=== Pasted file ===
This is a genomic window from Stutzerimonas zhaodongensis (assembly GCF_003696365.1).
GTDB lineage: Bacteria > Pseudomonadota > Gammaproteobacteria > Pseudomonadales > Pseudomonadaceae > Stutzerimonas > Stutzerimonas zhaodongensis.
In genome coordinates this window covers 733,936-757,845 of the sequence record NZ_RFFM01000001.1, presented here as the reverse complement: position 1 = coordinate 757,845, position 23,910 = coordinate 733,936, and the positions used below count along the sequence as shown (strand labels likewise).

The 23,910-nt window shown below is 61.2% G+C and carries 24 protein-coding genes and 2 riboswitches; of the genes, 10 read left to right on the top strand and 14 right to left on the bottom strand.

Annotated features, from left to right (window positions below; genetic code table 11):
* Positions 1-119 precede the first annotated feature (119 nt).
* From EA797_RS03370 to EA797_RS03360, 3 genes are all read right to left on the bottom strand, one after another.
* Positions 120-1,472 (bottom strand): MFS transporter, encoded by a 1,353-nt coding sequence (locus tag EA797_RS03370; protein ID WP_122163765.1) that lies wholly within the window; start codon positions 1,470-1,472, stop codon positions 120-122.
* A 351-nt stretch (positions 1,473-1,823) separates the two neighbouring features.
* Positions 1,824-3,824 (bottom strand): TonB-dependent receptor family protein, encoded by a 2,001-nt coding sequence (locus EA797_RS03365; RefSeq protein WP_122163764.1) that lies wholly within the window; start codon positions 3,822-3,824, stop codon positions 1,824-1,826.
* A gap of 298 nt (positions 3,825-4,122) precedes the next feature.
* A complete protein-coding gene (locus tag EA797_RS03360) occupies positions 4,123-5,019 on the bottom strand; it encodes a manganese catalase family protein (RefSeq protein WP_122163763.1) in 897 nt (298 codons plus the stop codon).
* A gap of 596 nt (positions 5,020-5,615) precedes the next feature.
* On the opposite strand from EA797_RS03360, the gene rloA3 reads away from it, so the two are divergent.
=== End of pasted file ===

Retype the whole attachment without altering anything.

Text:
This is a genomic window from Stutzerimonas zhaodongensis (assembly GCF_003696365.1).
GTDB lineage: Bacteria > Pseudomonadota > Gammaproteobacteria > Pseudomonadales > Pseudomonadaceae > Stutzerimonas > Stutzerimonas zhaodongensis.
In genome coordinates this window covers 733,936-757,845 of the sequence record NZ_RFFM01000001.1, presented here as the reverse complement: position 1 = coordinate 757,845, position 23,910 = coordinate 733,936, and the positions used below count along the sequence as shown (strand labels likewise).

The 23,910-nt window shown below is 61.2% G+C and carries 24 protein-coding genes and 2 riboswitches; of the genes, 10 read left to right on the top strand and 14 right to left on the bottom strand.

Annotated features, from left to right (window positions below; genetic code table 11):
* Positions 1-119 precede the first annotated feature (119 nt).
* From EA797_RS03370 to EA797_RS03360, 3 genes are all read right to left on the bottom strand, one after another.
* Positions 120-1,472 (bottom strand): MFS transporter, encoded by a 1,353-nt coding sequence (locus tag EA797_RS03370; protein ID WP_122163765.1) that lies wholly within the window; start codon positions 1,470-1,472, stop codon positions 120-122.
* A 351-nt stretch (positions 1,473-1,823) separates the two neighbouring features.
* Positions 1,824-3,824 (bottom strand): TonB-dependent receptor family protein, encoded by a 2,001-nt coding sequence (locus EA797_RS03365; RefSeq protein WP_122163764.1) that lies wholly within the window; start codon positions 3,822-3,824, stop codon positions 1,824-1,826.
* A gap of 298 nt (positions 3,825-4,122) precedes the next feature.
* A complete protein-coding gene (locus tag EA797_RS03360) occupies positions 4,123-5,019 on the bottom strand; it encodes a manganese catalase family protein (RefSeq protein WP_122163763.1) in 897 nt (298 codons plus the stop codon).
* A gap of 596 nt (positions 5,020-5,615) precedes the next feature.
* On the opposite strand from EA797_RS03360, the gene rloA3 reads away from it, so the two are divergent.